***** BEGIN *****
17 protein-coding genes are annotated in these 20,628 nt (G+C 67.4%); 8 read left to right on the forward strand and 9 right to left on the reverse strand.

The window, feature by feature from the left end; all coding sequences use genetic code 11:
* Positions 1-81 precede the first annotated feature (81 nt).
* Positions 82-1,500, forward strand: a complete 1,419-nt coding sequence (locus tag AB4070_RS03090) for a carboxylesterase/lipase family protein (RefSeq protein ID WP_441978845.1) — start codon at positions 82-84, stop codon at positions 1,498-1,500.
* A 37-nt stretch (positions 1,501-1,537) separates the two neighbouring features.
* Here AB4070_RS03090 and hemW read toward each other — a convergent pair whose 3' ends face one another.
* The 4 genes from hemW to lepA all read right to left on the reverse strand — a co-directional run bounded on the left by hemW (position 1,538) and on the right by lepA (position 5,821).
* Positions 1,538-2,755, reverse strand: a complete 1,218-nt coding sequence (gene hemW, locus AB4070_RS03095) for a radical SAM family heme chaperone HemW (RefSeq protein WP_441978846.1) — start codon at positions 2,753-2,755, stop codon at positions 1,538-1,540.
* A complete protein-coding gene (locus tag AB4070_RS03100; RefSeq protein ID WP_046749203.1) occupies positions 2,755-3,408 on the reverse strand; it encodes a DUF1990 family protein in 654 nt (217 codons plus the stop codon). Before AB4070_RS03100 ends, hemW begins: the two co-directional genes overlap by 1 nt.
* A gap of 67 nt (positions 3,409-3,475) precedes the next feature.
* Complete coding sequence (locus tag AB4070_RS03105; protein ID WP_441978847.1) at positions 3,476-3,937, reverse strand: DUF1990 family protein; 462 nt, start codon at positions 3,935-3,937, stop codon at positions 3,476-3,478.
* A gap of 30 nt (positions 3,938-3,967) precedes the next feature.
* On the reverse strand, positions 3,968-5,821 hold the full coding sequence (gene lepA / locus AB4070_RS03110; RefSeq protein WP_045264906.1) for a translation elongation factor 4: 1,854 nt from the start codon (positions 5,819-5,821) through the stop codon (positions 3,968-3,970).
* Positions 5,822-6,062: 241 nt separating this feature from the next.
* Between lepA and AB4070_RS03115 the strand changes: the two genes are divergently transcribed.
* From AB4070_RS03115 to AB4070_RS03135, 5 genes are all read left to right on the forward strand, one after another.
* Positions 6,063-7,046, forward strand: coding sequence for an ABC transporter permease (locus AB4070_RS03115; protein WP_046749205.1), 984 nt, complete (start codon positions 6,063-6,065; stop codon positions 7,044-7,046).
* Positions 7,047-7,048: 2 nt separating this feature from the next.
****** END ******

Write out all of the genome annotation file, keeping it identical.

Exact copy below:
17 protein-coding genes are annotated in these 20,628 nt (G+C 67.4%); 8 read left to right on the forward strand and 9 right to left on the reverse strand.

The window, feature by feature from the left end; all coding sequences use genetic code 11:
* Positions 1-81 precede the first annotated feature (81 nt).
* Positions 82-1,500, forward strand: a complete 1,419-nt coding sequence (locus tag AB4070_RS03090) for a carboxylesterase/lipase family protein (RefSeq protein ID WP_441978845.1) — start codon at positions 82-84, stop codon at positions 1,498-1,500.
* A 37-nt stretch (positions 1,501-1,537) separates the two neighbouring features.
* Here AB4070_RS03090 and hemW read toward each other — a convergent pair whose 3' ends face one another.
* The 4 genes from hemW to lepA all read right to left on the reverse strand — a co-directional run bounded on the left by hemW (position 1,538) and on the right by lepA (position 5,821).
* Positions 1,538-2,755, reverse strand: a complete 1,218-nt coding sequence (gene hemW, locus AB4070_RS03095) for a radical SAM family heme chaperone HemW (RefSeq protein WP_441978846.1) — start codon at positions 2,753-2,755, stop codon at positions 1,538-1,540.
* A complete protein-coding gene (locus tag AB4070_RS03100; RefSeq protein ID WP_046749203.1) occupies positions 2,755-3,408 on the reverse strand; it encodes a DUF1990 family protein in 654 nt (217 codons plus the stop codon). Before AB4070_RS03100 ends, hemW begins: the two co-directional genes overlap by 1 nt.
* A gap of 67 nt (positions 3,409-3,475) precedes the next feature.
* Complete coding sequence (locus tag AB4070_RS03105; protein ID WP_441978847.1) at positions 3,476-3,937, reverse strand: DUF1990 family protein; 462 nt, start codon at positions 3,935-3,937, stop codon at positions 3,476-3,478.
* A gap of 30 nt (positions 3,938-3,967) precedes the next feature.
* On the reverse strand, positions 3,968-5,821 hold the full coding sequence (gene lepA / locus AB4070_RS03110; RefSeq protein WP_045264906.1) for a translation elongation factor 4: 1,854 nt from the start codon (positions 5,819-5,821) through the stop codon (positions 3,968-3,970).
* Positions 5,822-6,062: 241 nt separating this feature from the next.
* Between lepA and AB4070_RS03115 the strand changes: the two genes are divergently transcribed.
* From AB4070_RS03115 to AB4070_RS03135, 5 genes are all read left to right on the forward strand, one after another.
* Positions 6,063-7,046, forward strand: coding sequence for an ABC transporter permease (locus AB4070_RS03115; protein WP_046749205.1), 984 nt, complete (start codon positions 6,063-6,065; stop codon positions 7,044-7,046).
* Positions 7,047-7,048: 2 nt separating this feature from the next.